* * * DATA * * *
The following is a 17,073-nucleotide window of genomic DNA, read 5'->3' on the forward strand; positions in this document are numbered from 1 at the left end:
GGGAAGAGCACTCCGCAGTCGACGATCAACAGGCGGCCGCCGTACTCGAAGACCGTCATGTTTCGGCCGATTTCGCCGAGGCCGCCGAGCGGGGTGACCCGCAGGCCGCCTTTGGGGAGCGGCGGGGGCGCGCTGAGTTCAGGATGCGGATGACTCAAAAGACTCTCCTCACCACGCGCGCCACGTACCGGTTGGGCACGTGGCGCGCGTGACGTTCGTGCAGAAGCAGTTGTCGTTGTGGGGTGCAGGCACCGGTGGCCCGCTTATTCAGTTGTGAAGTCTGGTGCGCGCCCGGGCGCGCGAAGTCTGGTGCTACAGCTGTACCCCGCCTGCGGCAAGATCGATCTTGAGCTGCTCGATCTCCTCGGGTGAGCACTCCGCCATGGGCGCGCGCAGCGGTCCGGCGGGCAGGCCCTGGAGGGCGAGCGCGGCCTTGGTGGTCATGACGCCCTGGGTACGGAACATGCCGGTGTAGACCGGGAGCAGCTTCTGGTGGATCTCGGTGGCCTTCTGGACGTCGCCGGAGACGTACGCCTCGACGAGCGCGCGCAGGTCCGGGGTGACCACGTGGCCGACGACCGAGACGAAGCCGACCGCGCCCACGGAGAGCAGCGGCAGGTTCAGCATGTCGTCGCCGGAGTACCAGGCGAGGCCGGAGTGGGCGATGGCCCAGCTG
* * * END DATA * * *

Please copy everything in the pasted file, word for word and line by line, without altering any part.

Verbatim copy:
The following is a 17,073-nucleotide window of genomic DNA, read 5'->3' on the forward strand; positions in this document are numbered from 1 at the left end:
GGGAAGAGCACTCCGCAGTCGACGATCAACAGGCGGCCGCCGTACTCGAAGACCGTCATGTTTCGGCCGATTTCGCCGAGGCCGCCGAGCGGGGTGACCCGCAGGCCGCCTTTGGGGAGCGGCGGGGGCGCGCTGAGTTCAGGATGCGGATGACTCAAAAGACTCTCCTCACCACGCGCGCCACGTACCGGTTGGGCACGTGGCGCGCGTGACGTTCGTGCAGAAGCAGTTGTCGTTGTGGGGTGCAGGCACCGGTGGCCCGCTTATTCAGTTGTGAAGTCTGGTGCGCGCCCGGGCGCGCGAAGTCTGGTGCTACAGCTGTACCCCGCCTGCGGCAAGATCGATCTTGAGCTGCTCGATCTCCTCGGGTGAGCACTCCGCCATGGGCGCGCGCAGCGGTCCGGCGGGCAGGCCCTGGAGGGCGAGCGCGGCCTTGGTGGTCATGACGCCCTGGGTACGGAACATGCCGGTGTAGACCGGGAGCAGCTTCTGGTGGATCTCGGTGGCCTTCTGGACGTCGCCGGAGACGTACGCCTCGACGAGCGCGCGCAGGTCCGGGGTGACCACGTGGCCGACGACCGAGACGAAGCCGACCGCGCCCACGGAGAGCAGCGGCAGGTTCAGCATGTCGTCGCCGGAGTACCAGGCGAGGCCGGAGTGGGCGATGGCCCAGCTG